For both startups and enterprises, the success of a product can hinge on content strategy, especially when it comes to marketing your brand in what has become an increasingly social digital environment. Whether your content is visual, written or a combination thereof, you will need to find the right messaging and right targeting in order to get the best results in terms of conversions.
According to Aberdeen, businesses that employ effective content marketing strategies have 7.8 times higher year-on-year unique site traffic growth than those that simply go with the flow. This underscores the importance of content in reach, engagement, and profitability.
The question now is this: For a startup or big enterprise, how do you establish an effective content strategy?
Here are three simple tips, as well as practical solutions you can use in your business.
Understand your target audience
The first step to an effective content strategy is understanding your target audience. You need to create buyer personas, in order to create personalized content and products based on the unique needs and challenges of each type of customer.
In essence, a buyer persona is a “semi-fictional representation of your ideal customer based on market research and real data about your existing customers,” says Sam Kusinitz at HubSpot. You need information like demographics, behavior patterns, motivations and goals.
This means you need to know their interests, needs, challenges, objectives, and other parameters like their income levels, and such. Such information does not just come out of nowhere. You need to collect data from platforms and methodologies such as Facebook Audience Insights and Twitter Analytics for determining interests. You can then establish a buy persona through tools like MakeMyPersona, which will compile your research into one working document.
MakeMyPersona lets you create and customize your “buyer persona”
Once you have established your audience and targeting, you will need to have a consistent schedule for pushing content. This requires the ability to plan and write content. For most organizations, this might also entail the added cost of hiring capable editors and writers, as well as content strategists.
You might also want to consider outsourcing some of the work here. This comes with several options. For example, a lot of companies engage freelance writers through online platforms and marketplaces. However, this might be tedious and time-consuming if you have to manage everything yourself. A more modern approach to fulfilling your creative needs is to engage a platform that will more or less automate the process of curating content professionals, such that you can essentially run an ad hoc team but without the headaches of finding talent every time you need some creative material done. One emerging platform is ClearVoice, which provides access to content management tools and creative freelancers, and which can even provide a managed solution for your content needs.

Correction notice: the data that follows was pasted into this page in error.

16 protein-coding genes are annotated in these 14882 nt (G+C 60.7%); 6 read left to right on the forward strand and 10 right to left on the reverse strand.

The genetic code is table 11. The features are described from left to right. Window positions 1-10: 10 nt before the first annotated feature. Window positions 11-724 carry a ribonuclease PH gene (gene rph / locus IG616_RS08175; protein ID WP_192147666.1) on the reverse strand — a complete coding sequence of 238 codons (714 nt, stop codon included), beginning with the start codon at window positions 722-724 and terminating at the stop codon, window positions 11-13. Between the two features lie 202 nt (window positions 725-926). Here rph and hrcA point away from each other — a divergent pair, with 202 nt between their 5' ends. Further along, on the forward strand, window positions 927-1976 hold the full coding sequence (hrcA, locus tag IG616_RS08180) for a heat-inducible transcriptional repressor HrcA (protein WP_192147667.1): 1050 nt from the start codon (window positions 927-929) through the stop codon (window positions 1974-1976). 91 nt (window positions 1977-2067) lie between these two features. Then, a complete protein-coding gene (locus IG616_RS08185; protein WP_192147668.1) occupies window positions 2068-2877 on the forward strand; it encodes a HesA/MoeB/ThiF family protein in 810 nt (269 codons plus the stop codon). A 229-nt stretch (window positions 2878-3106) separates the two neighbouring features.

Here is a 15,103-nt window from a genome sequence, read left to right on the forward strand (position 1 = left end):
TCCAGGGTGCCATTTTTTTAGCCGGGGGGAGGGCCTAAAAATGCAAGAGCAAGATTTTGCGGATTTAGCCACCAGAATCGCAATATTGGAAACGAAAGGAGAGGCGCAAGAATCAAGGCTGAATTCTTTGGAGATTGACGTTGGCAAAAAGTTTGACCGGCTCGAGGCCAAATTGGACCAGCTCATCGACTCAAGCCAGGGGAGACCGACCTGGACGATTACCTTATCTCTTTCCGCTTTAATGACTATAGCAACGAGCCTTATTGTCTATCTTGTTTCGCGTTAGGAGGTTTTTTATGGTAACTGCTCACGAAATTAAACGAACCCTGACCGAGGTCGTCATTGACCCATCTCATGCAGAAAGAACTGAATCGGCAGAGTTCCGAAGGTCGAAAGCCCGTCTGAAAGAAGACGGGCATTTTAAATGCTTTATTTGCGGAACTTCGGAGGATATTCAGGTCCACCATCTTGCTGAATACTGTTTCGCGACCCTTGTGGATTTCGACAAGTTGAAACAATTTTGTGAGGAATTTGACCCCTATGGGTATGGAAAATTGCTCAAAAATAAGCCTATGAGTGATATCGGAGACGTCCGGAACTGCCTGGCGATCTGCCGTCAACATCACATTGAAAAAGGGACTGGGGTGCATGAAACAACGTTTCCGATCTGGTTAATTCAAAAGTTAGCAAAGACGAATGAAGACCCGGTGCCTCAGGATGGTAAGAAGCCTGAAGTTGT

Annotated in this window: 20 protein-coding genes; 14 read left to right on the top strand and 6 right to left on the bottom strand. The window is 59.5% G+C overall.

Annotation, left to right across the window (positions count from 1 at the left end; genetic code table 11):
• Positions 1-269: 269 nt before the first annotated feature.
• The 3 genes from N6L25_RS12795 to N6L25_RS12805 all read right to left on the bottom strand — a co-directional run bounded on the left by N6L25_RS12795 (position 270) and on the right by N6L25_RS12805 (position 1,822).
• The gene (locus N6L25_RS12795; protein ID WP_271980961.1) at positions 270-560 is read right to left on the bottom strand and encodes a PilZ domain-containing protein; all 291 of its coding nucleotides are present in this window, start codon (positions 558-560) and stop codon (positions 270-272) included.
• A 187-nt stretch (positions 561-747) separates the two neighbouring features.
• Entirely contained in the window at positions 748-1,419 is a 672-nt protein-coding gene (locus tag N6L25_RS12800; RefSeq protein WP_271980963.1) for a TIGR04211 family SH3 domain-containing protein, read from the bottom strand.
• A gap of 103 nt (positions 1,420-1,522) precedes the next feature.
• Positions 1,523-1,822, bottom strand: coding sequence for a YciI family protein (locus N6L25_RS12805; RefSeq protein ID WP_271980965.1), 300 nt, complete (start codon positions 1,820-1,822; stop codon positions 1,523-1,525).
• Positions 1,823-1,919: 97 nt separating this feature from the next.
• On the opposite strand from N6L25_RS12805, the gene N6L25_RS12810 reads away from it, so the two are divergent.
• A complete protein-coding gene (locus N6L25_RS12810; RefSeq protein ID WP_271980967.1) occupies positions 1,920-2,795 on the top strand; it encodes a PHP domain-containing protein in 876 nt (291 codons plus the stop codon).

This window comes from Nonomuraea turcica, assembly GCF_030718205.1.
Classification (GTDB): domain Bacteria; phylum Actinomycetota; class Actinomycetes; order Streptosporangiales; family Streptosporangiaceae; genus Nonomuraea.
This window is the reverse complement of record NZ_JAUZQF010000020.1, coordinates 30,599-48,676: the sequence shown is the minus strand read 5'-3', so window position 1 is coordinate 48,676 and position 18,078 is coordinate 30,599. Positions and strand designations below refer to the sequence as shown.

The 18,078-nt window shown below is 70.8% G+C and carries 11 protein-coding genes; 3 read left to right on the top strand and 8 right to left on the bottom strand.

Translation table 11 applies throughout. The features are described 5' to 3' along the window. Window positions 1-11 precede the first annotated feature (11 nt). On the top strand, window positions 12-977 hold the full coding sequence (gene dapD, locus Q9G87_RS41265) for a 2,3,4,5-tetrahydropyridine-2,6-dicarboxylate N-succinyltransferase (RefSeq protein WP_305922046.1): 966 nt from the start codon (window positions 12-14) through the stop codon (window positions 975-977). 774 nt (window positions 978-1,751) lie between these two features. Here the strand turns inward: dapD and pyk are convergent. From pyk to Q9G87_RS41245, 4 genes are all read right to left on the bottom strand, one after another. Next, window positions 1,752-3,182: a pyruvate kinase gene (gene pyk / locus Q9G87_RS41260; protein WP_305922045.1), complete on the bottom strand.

Once you have your team set up, you will need to find consistency in your publishing schedule. There is no hard and fast rule to the frequency of publishing your content, but what’s important is that you have a schedule and that you stick to it, whether for written articles, videos, podcasts, or even social media posts. CoSchedule has some tips on posting, at least on social media channels – one Facebook post, up to two Linkedin posts, and 15 tweets on a daily basis, for example. Your mileage may vary, of course.
Leverage distribution channels
Apart from publishing your content on your established channels such as your company or personal blog, you will also need to consider distribution channels to amplify your reach. According to Kissmetrics, you essentially have two main channel types: one that you own, and one that you can ride on.
Owned distribution channels will include newsletters and own social media accounts. You have direct control over these channels, particularly when it comes to what you publish and when. You will also need to engage with your audience, in order to keep your distribution channel active. Internal or owned distribution channels also have the advantage of providing you with much-needed data, which can be helpful in optimizing your messaging, targeting and timing for best impact.
An example of an external distribution channel, Inbound.org lets you amplify your content’s reach across a relevant audience.
External distribution channels are owned by other platforms or entities, although you can ride on these to get more mileage for your content. Some examples are inbound.org, Hacker News, Growth Hackers, and even question-and-answer site Quora. You can also pitch publishers for guest posting opportunities. A lot of established publications, such as Forbes, also have their own contributor programs, wherein they welcome relevant guest contributions.
These external platforms mostly feature user-generated content, so you will definitely be in competition with other users. And for some platforms, you might not have direct control of your material after it is published – guest posts may be edited for style and consistency, for example.
In a content-driven ecosystem, it will be important for any business or organization to take advantage of the tools, solutions and platforms available to get the widest reach and the most optimal engagement. As discussed, data and automation will play a big part in how you can optimize your content and engagement. It will be a matter of how much you can invest your resources in these, in order to get the best results.
This post is part of our contributor series. It is written and published independently of TNW.